In many cities, waterfront real estate is hotly coveted, and to a degree, that’s true in New York as well–witness the propagation of luxury condos in the Rockaways before Hurricane Sandy–but much of the city’s waterfront has historically been dotted with housing projects. In the wake of the storm’s devastation along the coastline a month ago, the New York Times looked into how this unique housing situation came to be, and according to their report, it was through a combination of circumstance and inertia.

“New York started building housing projects on the waterfront because that’s where its poorest citizens happened to live,” writes essayist Jonathan Mahler. “It continued because that’s where space was most readily available. Finally, it built them there because that’s where its projects already were.”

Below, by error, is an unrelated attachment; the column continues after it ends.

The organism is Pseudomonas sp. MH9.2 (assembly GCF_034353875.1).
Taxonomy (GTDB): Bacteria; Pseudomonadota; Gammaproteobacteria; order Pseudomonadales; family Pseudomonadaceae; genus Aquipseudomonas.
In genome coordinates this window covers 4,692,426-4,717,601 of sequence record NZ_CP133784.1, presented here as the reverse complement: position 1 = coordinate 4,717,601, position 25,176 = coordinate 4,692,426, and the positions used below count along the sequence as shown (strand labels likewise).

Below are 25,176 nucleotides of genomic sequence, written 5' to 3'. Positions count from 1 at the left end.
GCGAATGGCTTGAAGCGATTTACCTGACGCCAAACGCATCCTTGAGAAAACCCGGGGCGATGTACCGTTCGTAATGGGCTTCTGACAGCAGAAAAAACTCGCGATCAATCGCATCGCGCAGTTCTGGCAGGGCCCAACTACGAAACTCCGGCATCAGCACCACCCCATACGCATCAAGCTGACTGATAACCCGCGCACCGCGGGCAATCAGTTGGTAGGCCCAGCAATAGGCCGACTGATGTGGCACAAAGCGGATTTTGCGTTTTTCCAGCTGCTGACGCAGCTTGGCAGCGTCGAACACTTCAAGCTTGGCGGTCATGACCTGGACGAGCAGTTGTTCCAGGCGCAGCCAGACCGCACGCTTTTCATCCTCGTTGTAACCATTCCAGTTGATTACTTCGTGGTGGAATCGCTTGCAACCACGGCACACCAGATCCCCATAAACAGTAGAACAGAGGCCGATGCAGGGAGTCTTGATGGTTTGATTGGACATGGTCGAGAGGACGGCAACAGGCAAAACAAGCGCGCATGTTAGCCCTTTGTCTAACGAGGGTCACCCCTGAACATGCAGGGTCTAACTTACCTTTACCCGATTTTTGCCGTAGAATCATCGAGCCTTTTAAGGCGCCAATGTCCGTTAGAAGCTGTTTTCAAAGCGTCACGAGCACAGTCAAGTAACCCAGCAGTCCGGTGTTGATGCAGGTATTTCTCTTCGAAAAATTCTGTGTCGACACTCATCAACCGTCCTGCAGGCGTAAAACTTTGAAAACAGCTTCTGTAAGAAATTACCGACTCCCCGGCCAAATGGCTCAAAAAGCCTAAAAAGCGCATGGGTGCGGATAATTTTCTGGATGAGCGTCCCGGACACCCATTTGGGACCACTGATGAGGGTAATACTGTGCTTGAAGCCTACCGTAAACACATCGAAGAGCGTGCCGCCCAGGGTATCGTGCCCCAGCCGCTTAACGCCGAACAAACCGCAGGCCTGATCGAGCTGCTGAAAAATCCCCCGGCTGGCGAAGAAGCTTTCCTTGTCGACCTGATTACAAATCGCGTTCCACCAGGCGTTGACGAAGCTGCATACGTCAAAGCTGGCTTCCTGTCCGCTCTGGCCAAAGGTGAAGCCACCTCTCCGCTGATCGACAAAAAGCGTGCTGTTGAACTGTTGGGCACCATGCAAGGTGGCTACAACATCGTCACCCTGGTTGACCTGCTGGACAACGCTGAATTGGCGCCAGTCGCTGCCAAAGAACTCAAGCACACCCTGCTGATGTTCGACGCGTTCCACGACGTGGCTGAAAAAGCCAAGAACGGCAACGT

And predictably, much of the situation is owed to Robert Moses, who oversaw a large expansion of public housing during is time as head of the Mayor’s Committee on Slum Clearence, particularly in the Rockaways–taking advantage of cheap land and eminent domain powers. To Moses, the Rockaways were an opportunity to turn a dilapidated resort town into a center of public housing. “Such beaches as the Rockaways and those on Long Island and Coney Island lend themselves to summer exploitation,” he said at the time, “to honky-tonk catchpenny amusement resorts, shacks built without reference to health, sanitation, safety and decent living.”

According to writer Lawrence Kaplan, “after World War II, Rockaway was essentially treated as a dumping ground.”

(Photo: Melissa Segal/Flickr)